The first time the dizzy teenager and the dictator met was at a restaurant. He wore a black cloak which he “swirled dramatically over his tuxedo, a man with gray hair, with strange, almost colorless green eyes, impeccably dressed, a man whose civilized veneer disguised an implacable ruthlessness…I remembered the tales I’d hear about him, how he discarded favorite mistresses by adopting them as his daughters.” Was the theatrical figure with top hat Jack the Ripper, Mr. Hyde or the Count of Monte Cristo?
Zsa Zsa gazed dreamily at the divine idol of Turkey. “Ataturk looked back at me as if he had known me for a thousand years. Suddenly, everything seemed inevitable…I was fifteen and yearning for romance.” Ataturk was in his mid-fifties. “From the start, we were destined to be deeply compatible,” wrote Ms. Gabor. A Harlequin romance writer couldn’t have put it better.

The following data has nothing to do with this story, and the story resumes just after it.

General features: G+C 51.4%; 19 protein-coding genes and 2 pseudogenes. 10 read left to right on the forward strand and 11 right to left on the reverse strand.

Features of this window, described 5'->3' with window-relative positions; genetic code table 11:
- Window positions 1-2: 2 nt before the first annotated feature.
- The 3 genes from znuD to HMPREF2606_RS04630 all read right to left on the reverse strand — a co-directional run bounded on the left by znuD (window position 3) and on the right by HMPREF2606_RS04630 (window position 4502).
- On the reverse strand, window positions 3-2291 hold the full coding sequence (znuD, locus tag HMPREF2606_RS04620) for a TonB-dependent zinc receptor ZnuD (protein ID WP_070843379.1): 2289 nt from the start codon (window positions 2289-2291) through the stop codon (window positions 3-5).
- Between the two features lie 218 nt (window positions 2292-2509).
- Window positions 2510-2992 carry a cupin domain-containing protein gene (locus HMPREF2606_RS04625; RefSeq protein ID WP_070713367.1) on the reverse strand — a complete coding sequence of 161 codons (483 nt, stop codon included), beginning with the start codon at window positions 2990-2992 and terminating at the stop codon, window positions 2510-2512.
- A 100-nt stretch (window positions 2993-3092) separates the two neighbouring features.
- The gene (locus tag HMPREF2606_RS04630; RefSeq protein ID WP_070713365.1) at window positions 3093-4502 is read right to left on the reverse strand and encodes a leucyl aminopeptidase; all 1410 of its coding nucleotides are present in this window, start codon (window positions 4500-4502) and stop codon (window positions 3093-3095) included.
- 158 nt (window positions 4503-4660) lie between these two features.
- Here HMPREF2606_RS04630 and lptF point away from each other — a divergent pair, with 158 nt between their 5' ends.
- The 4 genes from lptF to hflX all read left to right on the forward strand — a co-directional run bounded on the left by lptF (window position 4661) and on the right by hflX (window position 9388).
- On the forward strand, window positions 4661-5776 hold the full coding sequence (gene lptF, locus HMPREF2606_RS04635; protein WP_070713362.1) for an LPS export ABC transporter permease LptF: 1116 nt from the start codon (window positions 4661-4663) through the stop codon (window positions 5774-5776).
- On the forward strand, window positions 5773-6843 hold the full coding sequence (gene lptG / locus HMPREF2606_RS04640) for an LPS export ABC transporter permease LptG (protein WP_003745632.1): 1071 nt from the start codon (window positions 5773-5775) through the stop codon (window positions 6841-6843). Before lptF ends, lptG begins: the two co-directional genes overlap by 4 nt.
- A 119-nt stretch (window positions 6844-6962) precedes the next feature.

The affair began like a scene from a B-movie. One day while she was at an antique store a man approached her, gave her a diamond and said, “There is a man—a wonderful man—who wants you to have luck throughout your life. He wants nothing from you and he does not wish to harm you. All you have to do is take this silver key to an address I will give you, at four at any afternoon and open the door.”